DONCASTER Rovers would “actively support” any move to get the Dons into Super League, the Free Press can reveal.
Rovers and Dons are poised to work closer than ever before in 2013 as Doncaster’s new ‘Sporting Club’ continues to revolutionise sport in the borough.
The two clubs have already held talks about scheduling fixtures back-to-back at the Keepmoat Stadium, while ‘joint tickets’ allowing fans to watch both teams look set to be available from next year.
And a blossoming relationship between Rovers and Dons could take a much more significant twist in the longer term.
Rovers chief executive Gavin Baldwin has told the Free Press that the football club would support the Dons if they had an opportunity to join the Super League.
Baldwin said: “I would actively seek to support the Dons to be promoted to the highest possible league - if funds were available to us.
“If the Dons are in the Super League, for instance, then we have got a lot more people using this stadium on matchday.
“It’s very early stages.
“At the moment we have agreed that no conversations are off the table.
“For the moment we have signed an agreement that we’ll support each other, wear the same branding and work with both sets of fans to make it an easier experience to watch both games.
“We have talked about joint tickets and joint season tickets. Who knows for the future?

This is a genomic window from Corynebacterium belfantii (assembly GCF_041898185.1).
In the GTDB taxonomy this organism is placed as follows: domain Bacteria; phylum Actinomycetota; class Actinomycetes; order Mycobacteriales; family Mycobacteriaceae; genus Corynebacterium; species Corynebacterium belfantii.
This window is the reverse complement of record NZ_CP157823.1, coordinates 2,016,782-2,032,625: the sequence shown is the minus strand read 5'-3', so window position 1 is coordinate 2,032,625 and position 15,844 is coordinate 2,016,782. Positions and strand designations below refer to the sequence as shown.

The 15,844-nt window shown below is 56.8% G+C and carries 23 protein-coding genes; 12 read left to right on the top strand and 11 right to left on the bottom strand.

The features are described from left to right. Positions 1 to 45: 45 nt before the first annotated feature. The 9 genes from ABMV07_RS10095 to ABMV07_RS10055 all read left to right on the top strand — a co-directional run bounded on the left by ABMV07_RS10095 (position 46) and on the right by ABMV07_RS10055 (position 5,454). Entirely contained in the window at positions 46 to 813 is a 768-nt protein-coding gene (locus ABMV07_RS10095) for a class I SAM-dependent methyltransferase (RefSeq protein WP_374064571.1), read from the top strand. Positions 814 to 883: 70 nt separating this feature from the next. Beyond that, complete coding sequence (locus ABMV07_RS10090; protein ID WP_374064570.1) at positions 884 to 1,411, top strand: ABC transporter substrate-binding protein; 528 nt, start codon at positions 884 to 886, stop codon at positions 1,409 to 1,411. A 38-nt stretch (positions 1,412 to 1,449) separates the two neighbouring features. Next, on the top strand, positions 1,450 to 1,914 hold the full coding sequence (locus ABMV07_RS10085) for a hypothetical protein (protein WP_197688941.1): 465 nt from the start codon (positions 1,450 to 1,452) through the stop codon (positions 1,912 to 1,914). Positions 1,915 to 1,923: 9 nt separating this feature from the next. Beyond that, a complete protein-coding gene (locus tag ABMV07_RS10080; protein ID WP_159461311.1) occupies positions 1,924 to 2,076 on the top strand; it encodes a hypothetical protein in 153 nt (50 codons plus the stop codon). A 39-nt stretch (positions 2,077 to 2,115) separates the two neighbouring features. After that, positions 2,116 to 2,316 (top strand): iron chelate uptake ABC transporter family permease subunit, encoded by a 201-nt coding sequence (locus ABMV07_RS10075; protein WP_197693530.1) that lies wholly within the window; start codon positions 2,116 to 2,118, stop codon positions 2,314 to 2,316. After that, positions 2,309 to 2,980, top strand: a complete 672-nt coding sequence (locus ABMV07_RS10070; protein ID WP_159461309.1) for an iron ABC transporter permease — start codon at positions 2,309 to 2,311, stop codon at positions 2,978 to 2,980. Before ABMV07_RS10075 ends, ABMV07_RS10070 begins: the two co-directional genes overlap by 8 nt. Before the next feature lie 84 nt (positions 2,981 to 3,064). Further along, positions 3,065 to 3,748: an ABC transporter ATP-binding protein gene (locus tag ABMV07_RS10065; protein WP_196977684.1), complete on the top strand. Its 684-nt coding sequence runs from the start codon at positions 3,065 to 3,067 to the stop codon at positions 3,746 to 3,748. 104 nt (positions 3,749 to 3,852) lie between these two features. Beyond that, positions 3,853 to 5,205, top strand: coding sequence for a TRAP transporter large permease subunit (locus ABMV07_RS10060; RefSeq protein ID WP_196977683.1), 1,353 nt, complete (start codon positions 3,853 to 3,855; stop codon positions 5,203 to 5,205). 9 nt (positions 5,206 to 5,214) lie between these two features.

“If we can help Carl [Hall] get the Dons into the Super League then it’s a complete win-win scenario.”
Dons co-owner Carl Hall guided the club to its first ever league title this year and they go into Sunday’s Championship One play-off at home to Barrow with an eye on next season.
Typical of the Kiwi’s stringent and sensible regime, Hall has already outlined a new three-year plan to stabilise Doncaster in the second tier.
It is a stark contrast to the boom and bust days in the Dons’ recent history which put the club at risk of going under.
But a bid to bring Super League rugby to Doncaster is not as far fetched as it initially sounds.
The RFL are big admirers of the Keepmoat Stadium, which has hosted an England international and Challenge Cup semi-final in recent years.
The game’s governing body are also in the process of reviewing the current Super League licensing system, and a possible return to promotion and relegation between the top two divisions was mooted earlier this year.
Rovers and Dons remain financially independent of each other but under the ‘Sporting Club’ model there is scope for change.
Baldwin explained: “At the moment the governance of each club is completely independent of each other, but we have signed up to a spirit of ‘this is how we will operate’.
“In the future there may be different discussions.
“The current arrangement is that Rovers get a fee for Dons playing at the Keepmoat and that basically covers the stewarding on a matchday.
“Dons take the gate receipts and we take the money spent on food and drink.
“So you can see it’s in both of our interests that the Dons get promoted and play at the highest level possible.”